Fans of NBC's "Smash" are revving up for a second season of star-packed backstage theatrics with the fictional creators of a Broadway musical. Me, I'm feeling melancholy about the end of the first season of "Bunheads."
If you don't know what I'm talking about, don't blame yourselves. "Bunheads," a summer series on -- who knew? -- ABC Family, hasn't exactly enjoyed the plush marketing cushion that has supported "Smash" since the (Steven Spielberg co-produced) show began in February.
This isn't a contest. But surely "Bunheads," which I'm relieved to hear will return this winter with eight new episodes, deserves to be part of any discussion about the infusion of New York stage actors, Broadway and even -- dare I say it? -- the arts into mainstream TV.
If that sounds sober and significant, forget I said it. "Bunheads," the nickname for ballet dancers who tie their hair into topknots, revolves around life in a high-end, small-town California dance school. The show is bright and funny, with genuine culture credibility and unpredictable, articulate, quirky but seldom overly quirky characters who talk really fast. I mean aaronsorkinfast.
Amy Sherman-Palladino, who did the same for three generations of women in "Gilmore Girls," doesn't just create nonstop dialogue with comic nerve connections that stretch unself-consciously into pop culture and individual psychology. She -- or someone close to her -- really knows both ballet and Broadway. This is the rare popular show about the arts that, with blissfully deceptive effortlessness, actually gets them right.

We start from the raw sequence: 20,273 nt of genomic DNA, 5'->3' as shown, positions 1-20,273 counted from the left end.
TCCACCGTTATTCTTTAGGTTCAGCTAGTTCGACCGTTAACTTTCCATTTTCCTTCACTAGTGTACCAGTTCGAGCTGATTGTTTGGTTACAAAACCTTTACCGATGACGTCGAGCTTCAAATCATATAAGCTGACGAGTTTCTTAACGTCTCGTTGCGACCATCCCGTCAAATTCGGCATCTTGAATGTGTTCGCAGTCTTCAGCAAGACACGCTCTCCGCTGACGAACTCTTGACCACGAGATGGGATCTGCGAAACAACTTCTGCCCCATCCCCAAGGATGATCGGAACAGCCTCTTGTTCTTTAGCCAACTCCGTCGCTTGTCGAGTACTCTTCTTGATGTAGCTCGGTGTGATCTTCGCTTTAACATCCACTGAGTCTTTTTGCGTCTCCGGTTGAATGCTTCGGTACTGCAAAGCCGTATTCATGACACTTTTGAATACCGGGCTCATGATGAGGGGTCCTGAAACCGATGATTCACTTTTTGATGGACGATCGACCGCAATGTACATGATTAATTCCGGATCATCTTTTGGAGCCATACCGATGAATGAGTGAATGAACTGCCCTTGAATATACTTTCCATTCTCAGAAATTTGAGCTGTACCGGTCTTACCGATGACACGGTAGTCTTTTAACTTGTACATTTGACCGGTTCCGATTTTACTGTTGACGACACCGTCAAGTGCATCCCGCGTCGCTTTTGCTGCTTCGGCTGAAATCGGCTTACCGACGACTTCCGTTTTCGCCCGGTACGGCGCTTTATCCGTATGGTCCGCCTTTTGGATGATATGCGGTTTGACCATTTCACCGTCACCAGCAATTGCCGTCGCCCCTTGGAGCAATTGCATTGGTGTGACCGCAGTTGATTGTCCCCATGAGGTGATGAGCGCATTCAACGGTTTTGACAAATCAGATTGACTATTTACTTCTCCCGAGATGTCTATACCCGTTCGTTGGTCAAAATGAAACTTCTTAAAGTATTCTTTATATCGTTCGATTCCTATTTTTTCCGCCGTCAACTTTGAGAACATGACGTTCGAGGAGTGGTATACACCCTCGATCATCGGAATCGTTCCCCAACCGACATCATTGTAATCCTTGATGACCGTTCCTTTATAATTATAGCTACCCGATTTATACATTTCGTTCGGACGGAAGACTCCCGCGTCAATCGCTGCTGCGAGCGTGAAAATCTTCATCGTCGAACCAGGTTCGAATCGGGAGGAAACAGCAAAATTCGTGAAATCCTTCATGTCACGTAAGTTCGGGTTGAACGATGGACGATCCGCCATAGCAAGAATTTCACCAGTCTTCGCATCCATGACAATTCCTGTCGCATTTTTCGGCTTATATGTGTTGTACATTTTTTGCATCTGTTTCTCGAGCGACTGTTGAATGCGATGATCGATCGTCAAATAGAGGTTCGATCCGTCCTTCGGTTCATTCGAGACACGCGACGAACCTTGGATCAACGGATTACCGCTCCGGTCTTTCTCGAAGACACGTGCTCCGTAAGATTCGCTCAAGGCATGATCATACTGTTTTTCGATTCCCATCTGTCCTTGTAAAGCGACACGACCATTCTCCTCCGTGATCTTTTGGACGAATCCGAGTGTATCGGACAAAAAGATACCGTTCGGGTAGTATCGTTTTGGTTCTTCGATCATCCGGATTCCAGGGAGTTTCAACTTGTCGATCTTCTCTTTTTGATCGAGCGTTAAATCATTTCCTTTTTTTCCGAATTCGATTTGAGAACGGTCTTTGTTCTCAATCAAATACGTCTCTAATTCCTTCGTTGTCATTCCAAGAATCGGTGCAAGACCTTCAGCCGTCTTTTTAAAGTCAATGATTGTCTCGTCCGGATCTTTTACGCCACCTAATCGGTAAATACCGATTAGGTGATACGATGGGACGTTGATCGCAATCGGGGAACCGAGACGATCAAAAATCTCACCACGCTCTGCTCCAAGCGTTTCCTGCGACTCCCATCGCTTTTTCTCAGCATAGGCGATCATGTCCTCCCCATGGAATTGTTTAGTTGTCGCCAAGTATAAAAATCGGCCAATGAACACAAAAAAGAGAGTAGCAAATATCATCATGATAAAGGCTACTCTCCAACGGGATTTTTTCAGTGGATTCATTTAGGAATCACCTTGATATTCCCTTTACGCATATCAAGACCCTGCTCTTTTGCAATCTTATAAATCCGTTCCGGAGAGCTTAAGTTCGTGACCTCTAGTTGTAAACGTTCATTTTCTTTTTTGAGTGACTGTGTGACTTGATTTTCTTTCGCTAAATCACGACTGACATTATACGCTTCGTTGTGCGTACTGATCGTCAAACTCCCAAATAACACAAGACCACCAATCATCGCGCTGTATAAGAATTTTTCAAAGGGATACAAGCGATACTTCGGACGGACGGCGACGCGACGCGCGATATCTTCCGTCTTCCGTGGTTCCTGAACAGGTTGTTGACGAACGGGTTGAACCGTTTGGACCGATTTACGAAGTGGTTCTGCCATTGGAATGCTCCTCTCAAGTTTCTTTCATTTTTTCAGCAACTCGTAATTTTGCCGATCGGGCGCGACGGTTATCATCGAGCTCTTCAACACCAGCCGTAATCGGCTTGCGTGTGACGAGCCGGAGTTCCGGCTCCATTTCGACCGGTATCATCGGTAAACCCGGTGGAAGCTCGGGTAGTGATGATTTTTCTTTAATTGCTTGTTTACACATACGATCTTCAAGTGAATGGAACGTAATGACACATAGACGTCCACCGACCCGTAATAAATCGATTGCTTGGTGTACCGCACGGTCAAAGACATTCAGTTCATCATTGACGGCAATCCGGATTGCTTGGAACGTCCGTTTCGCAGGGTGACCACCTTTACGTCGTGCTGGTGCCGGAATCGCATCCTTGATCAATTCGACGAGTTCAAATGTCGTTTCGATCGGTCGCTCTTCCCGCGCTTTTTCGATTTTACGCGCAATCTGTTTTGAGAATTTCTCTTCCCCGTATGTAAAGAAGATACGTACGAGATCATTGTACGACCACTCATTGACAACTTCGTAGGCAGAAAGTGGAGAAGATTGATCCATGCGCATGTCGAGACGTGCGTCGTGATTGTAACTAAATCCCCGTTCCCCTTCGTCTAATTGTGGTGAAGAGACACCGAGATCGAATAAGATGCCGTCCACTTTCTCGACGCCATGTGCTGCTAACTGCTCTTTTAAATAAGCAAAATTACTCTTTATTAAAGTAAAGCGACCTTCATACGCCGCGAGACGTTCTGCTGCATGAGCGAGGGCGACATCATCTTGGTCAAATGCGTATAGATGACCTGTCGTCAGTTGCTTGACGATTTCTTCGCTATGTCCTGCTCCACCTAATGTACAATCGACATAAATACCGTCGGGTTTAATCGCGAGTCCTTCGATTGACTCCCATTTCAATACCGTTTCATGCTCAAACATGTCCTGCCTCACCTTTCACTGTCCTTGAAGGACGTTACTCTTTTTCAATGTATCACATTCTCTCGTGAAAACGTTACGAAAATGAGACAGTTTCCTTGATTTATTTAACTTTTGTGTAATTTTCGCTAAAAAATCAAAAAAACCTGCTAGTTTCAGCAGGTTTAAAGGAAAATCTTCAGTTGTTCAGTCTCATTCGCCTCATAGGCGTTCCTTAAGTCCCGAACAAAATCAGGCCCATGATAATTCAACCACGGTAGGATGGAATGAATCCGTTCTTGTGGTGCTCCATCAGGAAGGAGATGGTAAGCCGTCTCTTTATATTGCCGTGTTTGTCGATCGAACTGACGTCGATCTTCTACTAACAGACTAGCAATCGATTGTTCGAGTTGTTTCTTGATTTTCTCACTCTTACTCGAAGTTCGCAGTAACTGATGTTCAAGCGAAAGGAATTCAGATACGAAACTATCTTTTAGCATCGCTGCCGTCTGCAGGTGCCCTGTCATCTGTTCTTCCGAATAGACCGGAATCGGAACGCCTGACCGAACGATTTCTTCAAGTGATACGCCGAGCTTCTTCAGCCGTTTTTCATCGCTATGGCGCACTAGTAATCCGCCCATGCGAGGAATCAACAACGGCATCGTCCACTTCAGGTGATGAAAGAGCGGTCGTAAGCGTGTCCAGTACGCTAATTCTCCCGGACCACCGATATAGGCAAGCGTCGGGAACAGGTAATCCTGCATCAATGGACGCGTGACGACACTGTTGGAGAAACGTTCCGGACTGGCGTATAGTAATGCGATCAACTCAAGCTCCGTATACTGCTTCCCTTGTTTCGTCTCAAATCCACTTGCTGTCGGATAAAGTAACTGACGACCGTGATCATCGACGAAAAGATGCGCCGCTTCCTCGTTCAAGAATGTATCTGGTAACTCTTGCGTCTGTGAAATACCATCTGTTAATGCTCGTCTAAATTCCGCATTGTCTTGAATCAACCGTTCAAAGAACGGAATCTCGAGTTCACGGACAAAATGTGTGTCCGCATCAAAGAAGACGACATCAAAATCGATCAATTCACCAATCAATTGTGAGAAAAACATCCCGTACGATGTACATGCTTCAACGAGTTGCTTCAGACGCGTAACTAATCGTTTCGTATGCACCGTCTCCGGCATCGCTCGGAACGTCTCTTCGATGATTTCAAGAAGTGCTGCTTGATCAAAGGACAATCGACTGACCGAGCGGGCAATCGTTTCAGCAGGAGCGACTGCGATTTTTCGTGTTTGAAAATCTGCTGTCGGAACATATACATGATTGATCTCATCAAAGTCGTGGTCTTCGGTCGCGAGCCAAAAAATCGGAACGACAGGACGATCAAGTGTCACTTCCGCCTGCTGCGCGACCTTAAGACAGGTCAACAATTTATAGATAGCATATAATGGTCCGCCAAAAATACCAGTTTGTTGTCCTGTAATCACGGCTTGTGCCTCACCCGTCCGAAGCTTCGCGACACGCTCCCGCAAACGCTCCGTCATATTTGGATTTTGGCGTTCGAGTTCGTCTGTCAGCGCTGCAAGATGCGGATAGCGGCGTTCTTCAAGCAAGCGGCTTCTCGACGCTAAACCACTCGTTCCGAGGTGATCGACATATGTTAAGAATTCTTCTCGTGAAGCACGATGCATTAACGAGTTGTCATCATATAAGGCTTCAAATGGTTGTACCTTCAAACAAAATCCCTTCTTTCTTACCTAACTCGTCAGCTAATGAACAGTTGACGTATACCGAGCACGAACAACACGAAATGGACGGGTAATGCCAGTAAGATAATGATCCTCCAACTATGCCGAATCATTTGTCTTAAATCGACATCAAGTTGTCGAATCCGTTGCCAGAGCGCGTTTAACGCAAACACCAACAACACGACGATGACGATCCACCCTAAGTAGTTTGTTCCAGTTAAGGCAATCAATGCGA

Besides, in the middle of all this, is Sutton Foster -- the genuine, top-of-the-line, real thing. Foster, who has Tony Awards for her breakout 2002 Broadway debut in "Thoroughly Modern Millie" and her 2011 star turn in "Anything Goes," plays Michelle, a ballet-trained Vegas showgirl who, in desperation, marries a nice, probably boring guy and moves with him to the coastal town of Paradise, where he lives with his mother, who runs a ballet school behind the house. And where he promptly dies in a car crash.
Thus evolves a spiky female-buddy dramedy about fish-out-of-water Michelle and her strong-willed, short-term mother-in-law, Fanny. Now factor in the delicious fact that Fanny is played by Kelly Bishop, the mother in "Gilmore Girls" and the original Sheila, who uttered the legendarily impudent "Can the adults please smoke?" in reaction to being called boys and girls by the director in "A Chorus Line."
In fact, the whole cast is lovely -- especially the teen girls who can deliver a wisecrack as deftly as they lyrically extend a long leg or execute a quick turn. Insecurities are intrinsic both to ordinary growing up and to growing expertly into brutally exposed performers.
I guess we shouldn't be surprised at Foster's versatility. When she burst into the scene in the frisky, loopy "Millie," she was the understudy who stepped into the title role a week before the out-of-town previews and arrived with her own star-is-born biography. She had a smile that reminded me of Mary Tyler Moore, the gawky comic precision of the young Carol Burnett, the lyricism of a romantic heroine and an uninhibited what-the-heck comfort level to match the discipline of her technique.